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The Independent Culture
Orphans (18)

Fox Pathe, rental HHHH

We get a sense of director John Mullan's scabrous humour right from the start. Four grown children mourn the death of their mother. In the pub, the eldest, Thomas (Gary Lewis) launches into a grief-stricken karaoke act so bad that some of the onlookers laugh. The ensuing brawl sees Michael (Douglas Henshall) getting stabbed and his younger brother (Stephen McCole) disappearing off to find guns to finish the fight. It is surreal and desperately funny, but Mullan's film also provides a touching portrait of bereavement and stands as proof that there's more to current Scottish culture than Irvine Welsh.

Beloved (15)

Buena Vista, rental HH

The past and present are turned inside out in Jonathan Demme's disappointing picture, based on Toni Morrison's Pullitzer Prize-winning book. Oprah Winfrey plays Sethe, the hard-bitten mother who is haunted by her dead child. When an old friend Paul D (Danny Glover) returns and begins a relationship with her, the ghost appears in human form to drive him out and reclaim her mother. Demme's greatest mistake was encouraging Thandie Newton, as the ghost, to behave like she was in The Exorcist. The mother-daughter tenderness is obliterated as Newton screws up her face and drools.

My Son the Fanatic (15) VCI, rental HHHH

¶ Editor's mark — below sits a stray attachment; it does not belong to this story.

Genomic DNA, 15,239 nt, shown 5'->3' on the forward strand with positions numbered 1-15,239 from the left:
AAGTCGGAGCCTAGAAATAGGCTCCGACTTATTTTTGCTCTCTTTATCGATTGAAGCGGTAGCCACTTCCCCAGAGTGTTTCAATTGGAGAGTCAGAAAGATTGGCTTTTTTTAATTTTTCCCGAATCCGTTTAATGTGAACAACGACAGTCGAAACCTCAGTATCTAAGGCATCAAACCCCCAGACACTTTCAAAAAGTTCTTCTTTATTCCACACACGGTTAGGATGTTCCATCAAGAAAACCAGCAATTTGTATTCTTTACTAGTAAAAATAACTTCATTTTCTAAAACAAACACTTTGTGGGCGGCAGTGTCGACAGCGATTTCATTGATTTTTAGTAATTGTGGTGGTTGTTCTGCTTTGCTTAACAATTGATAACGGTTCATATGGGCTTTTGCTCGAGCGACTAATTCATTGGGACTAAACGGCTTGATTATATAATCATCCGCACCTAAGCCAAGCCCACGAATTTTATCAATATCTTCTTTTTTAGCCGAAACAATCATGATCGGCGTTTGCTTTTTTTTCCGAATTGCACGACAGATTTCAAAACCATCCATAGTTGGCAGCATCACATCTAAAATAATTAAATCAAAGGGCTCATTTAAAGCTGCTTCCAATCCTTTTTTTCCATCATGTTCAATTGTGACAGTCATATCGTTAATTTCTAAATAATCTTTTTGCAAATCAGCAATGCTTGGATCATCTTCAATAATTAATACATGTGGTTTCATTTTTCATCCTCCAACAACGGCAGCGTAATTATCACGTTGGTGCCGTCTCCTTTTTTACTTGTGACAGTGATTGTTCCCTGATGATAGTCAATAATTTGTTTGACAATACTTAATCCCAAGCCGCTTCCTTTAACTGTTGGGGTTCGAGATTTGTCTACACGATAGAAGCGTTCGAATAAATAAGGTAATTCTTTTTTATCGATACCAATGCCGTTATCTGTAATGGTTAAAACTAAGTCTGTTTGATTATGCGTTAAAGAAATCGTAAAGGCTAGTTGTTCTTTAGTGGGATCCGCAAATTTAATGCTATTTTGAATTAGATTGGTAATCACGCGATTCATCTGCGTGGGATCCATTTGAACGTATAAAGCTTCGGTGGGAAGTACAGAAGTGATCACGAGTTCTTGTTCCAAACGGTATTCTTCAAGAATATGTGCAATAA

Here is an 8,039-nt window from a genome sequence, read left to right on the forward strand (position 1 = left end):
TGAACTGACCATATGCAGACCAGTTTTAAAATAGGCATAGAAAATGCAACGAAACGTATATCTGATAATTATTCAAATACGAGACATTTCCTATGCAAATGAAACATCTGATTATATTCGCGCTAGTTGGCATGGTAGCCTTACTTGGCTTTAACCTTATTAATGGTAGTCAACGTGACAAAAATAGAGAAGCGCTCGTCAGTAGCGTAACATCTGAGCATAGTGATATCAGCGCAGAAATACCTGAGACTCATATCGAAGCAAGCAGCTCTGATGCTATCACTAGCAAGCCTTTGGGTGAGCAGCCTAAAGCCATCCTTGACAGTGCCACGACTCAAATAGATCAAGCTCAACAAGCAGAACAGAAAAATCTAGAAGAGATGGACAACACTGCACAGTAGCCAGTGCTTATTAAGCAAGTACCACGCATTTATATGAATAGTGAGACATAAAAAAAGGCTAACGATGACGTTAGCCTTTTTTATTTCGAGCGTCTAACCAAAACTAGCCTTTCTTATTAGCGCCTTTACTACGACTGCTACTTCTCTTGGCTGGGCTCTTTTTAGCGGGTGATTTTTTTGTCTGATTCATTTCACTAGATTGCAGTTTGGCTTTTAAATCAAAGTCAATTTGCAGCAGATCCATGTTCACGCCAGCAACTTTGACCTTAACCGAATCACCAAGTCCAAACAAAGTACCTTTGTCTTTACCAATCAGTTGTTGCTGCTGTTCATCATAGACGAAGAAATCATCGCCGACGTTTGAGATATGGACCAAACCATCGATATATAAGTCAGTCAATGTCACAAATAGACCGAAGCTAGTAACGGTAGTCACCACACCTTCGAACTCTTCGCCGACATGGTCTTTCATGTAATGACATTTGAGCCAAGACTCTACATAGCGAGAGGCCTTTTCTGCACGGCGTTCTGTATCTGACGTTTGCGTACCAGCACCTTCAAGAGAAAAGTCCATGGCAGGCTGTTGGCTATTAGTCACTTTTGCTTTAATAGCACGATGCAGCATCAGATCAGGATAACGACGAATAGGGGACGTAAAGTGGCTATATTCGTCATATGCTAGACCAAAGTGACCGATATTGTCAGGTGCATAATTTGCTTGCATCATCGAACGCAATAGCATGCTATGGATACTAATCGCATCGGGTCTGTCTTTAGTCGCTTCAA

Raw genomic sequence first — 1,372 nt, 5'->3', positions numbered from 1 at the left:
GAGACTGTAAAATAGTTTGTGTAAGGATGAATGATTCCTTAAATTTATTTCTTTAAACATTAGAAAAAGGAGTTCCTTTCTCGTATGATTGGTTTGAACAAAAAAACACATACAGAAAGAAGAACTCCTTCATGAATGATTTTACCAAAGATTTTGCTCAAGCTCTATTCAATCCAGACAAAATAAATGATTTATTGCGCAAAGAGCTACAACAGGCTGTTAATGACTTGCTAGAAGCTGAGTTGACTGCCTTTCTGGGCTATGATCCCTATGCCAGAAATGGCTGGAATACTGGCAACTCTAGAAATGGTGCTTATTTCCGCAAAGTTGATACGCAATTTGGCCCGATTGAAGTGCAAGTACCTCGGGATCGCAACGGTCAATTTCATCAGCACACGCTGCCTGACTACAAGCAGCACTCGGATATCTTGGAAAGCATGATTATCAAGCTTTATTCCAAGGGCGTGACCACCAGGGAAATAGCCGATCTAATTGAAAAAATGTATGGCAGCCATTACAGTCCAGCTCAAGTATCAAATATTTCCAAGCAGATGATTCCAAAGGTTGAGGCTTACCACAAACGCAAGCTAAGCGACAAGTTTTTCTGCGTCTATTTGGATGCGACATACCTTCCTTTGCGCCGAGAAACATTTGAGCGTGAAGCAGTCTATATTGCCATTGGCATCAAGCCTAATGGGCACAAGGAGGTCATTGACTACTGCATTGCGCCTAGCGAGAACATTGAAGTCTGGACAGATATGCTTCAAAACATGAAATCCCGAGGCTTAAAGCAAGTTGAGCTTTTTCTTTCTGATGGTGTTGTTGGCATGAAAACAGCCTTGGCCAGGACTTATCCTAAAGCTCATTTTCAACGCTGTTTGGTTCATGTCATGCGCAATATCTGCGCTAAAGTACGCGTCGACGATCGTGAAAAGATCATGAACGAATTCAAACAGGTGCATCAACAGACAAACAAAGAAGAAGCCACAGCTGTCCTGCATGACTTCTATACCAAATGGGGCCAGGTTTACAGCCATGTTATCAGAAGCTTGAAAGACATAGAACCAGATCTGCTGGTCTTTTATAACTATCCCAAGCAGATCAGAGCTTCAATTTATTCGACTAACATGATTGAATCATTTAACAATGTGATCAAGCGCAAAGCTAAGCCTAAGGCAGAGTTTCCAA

Hanif Kureishi's film - adapted from his short story and directed by Udayan Prasad - is a fresh take on the complexities of father-son relationships. Parvez (Om Puri) is a Pakistani taxi driver living in the north of England, whose son, Farid (Akbar Kurtha), rebels against his liberalism and turns to Islam. As his father retreats to his basement to listen to Louis Armstrong, Farid holds religious meetings upstairs. There is further antagonism when Parvez begins a romance with a prostitute (Rachel Griffiths). Though unlikely, their love affair provides some of the most touching scenes in the film.

Very Bad Things (18)

Universal, rental H

For the first twenty minutes of Peter Berg's film, I thought I was watching Doug Liman's Swingers. No such luck. A gaggle of lads go for a night on the tiles in Las Vegas for Kyle's (Jon Favreau) stag night. But the evening takes a downward turn when they accidentally kill a prostitute. Disposing of the bodies is predictably unpleasant and jarringly reminiscent of similar scenes in Shallow Grave. And, of course, the bloodshed doesn't end there. Despite its interesting premise, as the film goes on, you can't wait for them all to kill each other so that the whole sorry saga is over as soon as possible.